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Overcoming Proximity Bias in Remote and Hybrid Teams

Are your remote workers being overlooked? Learn how to overcome proximity bias in the workplace.

Kathleen O'Donnell
Content Contributor for Cooleaf
Contributing Experts
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In recent years, the prevalence of remote employment has shown how much work could be conducted from somewhere other than the office. At first, that knowledge sounded the death knell for the norm of employees working from the office five days per week, every week. Half of all remote-capable employees in the U.S. were working a hybrid schedule in 2023.

A hybrid work model has many benefits. It allows employees to spend some time in the office building connections while also saving themselves several commutes every week, to name just a few. But there are also real downsides employers need to consider in hybrid workplaces, and the most significant drawback is proximity bias.

In This Article

Understanding Proximity Bias

Proximity bias refers to the tendency of people in leadership positions to favor on-site employees who are physically close to them. Employees who frequently work remotely are often seen as less productive, even when the opposite is true. As a result, remote team members are overlooked by managers and leaders.

This bias is very real and quite pervasive. According to SHRM research, two-thirds of supervisors of remote workers admitted they believe remote employees are more replaceable than onsite workers, and 42% said they sometimes forget about remote workers when assigning tasks.

Proximity bias isn’t something managers and employers act on intentionally — it’s subconscious favoritism for the people you’re regularly in close contact with. It’s an “out-of-sight, out-of-mind” situation- a common cognitive bias pervasive in humanity. However, that natural preference can have significant negative impacts on your employees and your organization, so it’s important to acknowledge it, address it, and root it out.

Examples of Proximity Bias

Promotion Opportunities: Managers may be more likely to consider employees who work in close physical proximity for promotions, development opportunities, or special projects, overlooking remote or off-site workers who are equally qualified.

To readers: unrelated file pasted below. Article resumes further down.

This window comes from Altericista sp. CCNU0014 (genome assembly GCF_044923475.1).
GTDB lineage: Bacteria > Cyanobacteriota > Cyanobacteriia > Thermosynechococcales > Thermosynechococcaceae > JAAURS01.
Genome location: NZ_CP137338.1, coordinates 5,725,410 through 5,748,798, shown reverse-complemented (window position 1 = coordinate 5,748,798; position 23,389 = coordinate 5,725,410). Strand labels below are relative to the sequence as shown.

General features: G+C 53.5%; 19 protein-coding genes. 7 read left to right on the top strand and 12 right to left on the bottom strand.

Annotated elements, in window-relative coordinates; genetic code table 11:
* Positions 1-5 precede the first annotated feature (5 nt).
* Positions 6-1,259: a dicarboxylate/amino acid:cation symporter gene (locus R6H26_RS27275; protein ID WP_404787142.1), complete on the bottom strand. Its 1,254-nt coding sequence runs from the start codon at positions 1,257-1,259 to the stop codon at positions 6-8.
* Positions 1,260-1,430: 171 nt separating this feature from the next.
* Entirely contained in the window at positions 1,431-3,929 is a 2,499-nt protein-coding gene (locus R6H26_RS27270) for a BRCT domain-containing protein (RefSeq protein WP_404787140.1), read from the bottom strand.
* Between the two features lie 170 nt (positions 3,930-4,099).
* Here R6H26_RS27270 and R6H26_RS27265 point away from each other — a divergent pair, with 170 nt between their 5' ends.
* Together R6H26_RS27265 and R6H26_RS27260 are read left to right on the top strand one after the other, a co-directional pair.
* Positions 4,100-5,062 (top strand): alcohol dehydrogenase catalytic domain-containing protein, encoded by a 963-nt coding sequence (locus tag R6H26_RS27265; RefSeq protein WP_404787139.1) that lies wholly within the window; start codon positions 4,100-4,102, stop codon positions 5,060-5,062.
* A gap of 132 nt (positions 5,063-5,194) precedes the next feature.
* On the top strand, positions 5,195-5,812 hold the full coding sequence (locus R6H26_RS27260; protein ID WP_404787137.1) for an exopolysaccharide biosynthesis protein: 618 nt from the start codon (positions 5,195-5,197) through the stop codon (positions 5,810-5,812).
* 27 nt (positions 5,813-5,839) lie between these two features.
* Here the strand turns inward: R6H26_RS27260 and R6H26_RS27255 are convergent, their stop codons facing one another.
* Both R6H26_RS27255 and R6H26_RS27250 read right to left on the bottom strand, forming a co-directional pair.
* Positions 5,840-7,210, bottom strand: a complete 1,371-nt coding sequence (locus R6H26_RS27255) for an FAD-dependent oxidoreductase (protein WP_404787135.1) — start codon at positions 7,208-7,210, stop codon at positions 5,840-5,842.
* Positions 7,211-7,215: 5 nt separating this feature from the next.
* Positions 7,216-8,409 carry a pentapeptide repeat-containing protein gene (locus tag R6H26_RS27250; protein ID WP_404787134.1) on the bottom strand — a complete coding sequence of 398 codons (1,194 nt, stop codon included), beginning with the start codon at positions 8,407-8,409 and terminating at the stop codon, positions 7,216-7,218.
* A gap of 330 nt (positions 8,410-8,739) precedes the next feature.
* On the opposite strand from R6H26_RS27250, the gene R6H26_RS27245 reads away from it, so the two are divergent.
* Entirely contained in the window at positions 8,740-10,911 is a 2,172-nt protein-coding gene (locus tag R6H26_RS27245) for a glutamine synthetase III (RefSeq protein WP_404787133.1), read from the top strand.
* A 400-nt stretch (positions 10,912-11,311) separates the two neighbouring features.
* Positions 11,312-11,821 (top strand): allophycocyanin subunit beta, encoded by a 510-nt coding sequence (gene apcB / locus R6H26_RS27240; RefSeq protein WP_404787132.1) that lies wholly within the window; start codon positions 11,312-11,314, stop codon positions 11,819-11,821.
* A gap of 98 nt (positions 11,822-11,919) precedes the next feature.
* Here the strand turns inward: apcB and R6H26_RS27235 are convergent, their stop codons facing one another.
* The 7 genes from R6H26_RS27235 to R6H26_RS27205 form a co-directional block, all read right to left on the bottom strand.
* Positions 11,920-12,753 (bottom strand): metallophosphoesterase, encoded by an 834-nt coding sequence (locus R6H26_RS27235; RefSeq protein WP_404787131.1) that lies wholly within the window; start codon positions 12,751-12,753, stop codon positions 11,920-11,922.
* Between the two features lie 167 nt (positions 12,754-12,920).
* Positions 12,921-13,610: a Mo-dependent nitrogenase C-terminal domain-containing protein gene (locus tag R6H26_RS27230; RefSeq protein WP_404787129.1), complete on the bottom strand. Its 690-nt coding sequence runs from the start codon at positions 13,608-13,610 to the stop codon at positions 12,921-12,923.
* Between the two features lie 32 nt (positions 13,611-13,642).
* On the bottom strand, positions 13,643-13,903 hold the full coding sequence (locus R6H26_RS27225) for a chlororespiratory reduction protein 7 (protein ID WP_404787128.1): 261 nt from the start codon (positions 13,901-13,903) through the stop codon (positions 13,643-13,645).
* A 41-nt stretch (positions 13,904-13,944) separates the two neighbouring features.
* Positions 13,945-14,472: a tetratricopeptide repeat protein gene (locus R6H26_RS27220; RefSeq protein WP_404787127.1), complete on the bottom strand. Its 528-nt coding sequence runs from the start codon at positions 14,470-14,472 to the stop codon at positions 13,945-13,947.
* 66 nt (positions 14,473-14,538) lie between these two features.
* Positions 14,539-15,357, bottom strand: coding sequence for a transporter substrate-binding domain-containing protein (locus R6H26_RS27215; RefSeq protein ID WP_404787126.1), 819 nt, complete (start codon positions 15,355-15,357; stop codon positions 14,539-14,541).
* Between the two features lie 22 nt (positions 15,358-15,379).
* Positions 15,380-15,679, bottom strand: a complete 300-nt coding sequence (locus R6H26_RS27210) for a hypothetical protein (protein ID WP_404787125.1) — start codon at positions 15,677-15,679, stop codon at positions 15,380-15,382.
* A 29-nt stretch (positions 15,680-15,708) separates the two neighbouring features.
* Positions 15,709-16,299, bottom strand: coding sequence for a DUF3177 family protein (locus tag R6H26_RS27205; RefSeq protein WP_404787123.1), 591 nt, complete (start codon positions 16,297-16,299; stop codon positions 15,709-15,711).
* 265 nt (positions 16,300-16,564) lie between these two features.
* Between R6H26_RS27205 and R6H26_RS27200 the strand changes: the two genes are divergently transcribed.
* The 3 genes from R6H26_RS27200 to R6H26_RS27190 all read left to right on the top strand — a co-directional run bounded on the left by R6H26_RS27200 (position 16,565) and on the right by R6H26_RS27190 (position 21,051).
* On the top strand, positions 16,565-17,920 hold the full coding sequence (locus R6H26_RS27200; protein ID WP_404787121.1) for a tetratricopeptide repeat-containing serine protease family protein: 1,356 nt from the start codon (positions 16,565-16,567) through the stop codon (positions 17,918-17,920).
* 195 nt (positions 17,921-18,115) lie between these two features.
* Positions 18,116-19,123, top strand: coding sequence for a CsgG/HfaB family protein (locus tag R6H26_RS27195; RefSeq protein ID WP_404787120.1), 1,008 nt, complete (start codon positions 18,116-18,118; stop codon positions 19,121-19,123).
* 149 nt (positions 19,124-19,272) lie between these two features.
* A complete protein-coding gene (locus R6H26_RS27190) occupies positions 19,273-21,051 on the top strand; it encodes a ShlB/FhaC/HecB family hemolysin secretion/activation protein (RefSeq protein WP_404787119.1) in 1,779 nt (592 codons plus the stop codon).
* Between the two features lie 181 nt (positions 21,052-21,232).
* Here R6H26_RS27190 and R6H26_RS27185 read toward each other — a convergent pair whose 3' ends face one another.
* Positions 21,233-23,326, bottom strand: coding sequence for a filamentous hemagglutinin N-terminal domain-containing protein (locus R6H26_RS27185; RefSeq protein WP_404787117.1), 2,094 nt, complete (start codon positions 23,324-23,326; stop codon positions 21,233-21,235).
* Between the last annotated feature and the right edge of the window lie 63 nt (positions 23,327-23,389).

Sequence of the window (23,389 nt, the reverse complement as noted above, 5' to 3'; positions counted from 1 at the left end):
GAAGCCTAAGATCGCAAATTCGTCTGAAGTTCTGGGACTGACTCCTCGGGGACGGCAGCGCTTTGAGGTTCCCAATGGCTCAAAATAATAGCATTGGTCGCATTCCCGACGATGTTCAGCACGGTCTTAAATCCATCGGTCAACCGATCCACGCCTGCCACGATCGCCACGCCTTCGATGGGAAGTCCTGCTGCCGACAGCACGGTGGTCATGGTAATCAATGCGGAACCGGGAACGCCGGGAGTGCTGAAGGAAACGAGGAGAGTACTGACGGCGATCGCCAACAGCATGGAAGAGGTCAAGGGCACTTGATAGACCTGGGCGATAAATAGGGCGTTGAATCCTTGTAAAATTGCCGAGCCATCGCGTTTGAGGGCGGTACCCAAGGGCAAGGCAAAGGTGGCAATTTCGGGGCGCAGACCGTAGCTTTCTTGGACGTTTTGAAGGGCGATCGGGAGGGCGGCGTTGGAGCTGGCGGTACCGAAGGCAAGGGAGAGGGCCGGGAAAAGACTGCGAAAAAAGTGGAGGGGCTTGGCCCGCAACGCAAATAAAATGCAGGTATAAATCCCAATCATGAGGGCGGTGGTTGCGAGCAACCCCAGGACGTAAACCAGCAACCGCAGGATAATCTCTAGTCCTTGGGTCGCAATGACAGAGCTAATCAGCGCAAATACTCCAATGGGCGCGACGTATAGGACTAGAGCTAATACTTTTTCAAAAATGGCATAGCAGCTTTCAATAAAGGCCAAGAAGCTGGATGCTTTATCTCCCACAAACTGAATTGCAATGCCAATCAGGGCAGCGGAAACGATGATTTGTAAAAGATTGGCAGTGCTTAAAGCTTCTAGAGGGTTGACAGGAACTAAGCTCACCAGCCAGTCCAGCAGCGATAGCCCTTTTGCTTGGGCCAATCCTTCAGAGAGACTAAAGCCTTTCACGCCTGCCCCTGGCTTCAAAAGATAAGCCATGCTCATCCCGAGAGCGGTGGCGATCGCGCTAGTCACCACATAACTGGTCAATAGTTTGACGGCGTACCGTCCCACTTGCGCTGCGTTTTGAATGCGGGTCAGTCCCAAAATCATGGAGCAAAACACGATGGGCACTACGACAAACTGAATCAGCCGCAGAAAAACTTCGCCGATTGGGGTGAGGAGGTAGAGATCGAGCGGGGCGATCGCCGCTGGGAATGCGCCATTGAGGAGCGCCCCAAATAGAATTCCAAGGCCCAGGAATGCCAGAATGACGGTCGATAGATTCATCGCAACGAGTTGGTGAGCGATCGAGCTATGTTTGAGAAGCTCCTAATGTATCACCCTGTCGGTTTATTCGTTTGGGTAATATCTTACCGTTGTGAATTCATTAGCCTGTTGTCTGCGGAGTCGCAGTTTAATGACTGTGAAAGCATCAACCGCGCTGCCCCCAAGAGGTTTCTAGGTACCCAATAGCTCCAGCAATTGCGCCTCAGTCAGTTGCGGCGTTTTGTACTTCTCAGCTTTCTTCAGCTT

Collaboration and Team Assignments: Teams formed based on physical proximity may inadvertently exclude remote workers, leading to missed opportunities for collaboration and diverse perspectives.

Informal Networking: Casual conversations and impromptu meetings that occur in physical office spaces can create opportunities for building relationships and social connections, inadvertently leaving remote workers out of the loop.

Performance Evaluation: Managers may unconsciously evaluate the performance of employees who work nearby more positively due to increased visibility while overlooking the contributions of remote workers who are not as physically present.

Decision Making: In meetings or discussions, physically present individuals may have more influence on decisions compared to those participating remotely, leading to biases in decision-making processes.

The Role of Proximity Bias in Hybrid Work Environments

Proximity bias is more prevalent in hybrid workplaces where employees don’t all work in person on the same days every week. For example, suppose your company requires employees to be in the office on Mondays, Tuesdays, and Thursdays. In that case, employees get the same amount of facetime with their colleagues, managers, and leaders. If every employee works remotely 100% of the time or in-office 100% of the time, they also get equivalent interaction.

The challenge arises when leaders see some of their employees in person often and others only on occasion. Proximity bias causes issues in organizations where employees have some flexibility in where and when they work. If one employee comes into the office four days per week while another comes in two days per week, those employees won’t get the same amount of manager attention without an intentional plan. This is amplified in asynchronous teams where remote team members may be based in different time zones and have little real-time communication.

Some organizations, seeing the impact of proximity bias, move to simply limit employee flexibility and autonomy and declare that all employees must be in the office on the same days, at the same time. Or they give up on hybrid work altogether at the risk of employee satisfaction.

Data show that employees strongly prefer hybrid work and flexibility. In the Gallup study cited above, nine in ten remote-capable workers prefer some remote work flexibility, and three in ten hybrid workers were highly likely to leave their jobs if they were not offered some flexibility. We can extrapolate from this that simply taking away the autonomy and flexibility that workers crave doesn’t improve your employee experience or retention rates.

A manager and employee in an office having a video meeting with remote colleagues based elsewhere.

Proximity Bias and Diversity, Equity, and Inclusion (DEI)

One of the reasons proximity bias is so detrimental to organizations as well as individuals is that it disproportionately affects groups that are already disadvantaged in the workplace.

People of color and women, particularly working mothers, are opting for flexible work arrangements at higher rates than their white male peers. For people of color, a preference for working outside the office often reflects the microaggressions they experience in a typical office setting. For working mothers, more flexible work allows them to juggle the bulk of the childcare and housework that still falls on their shoulders.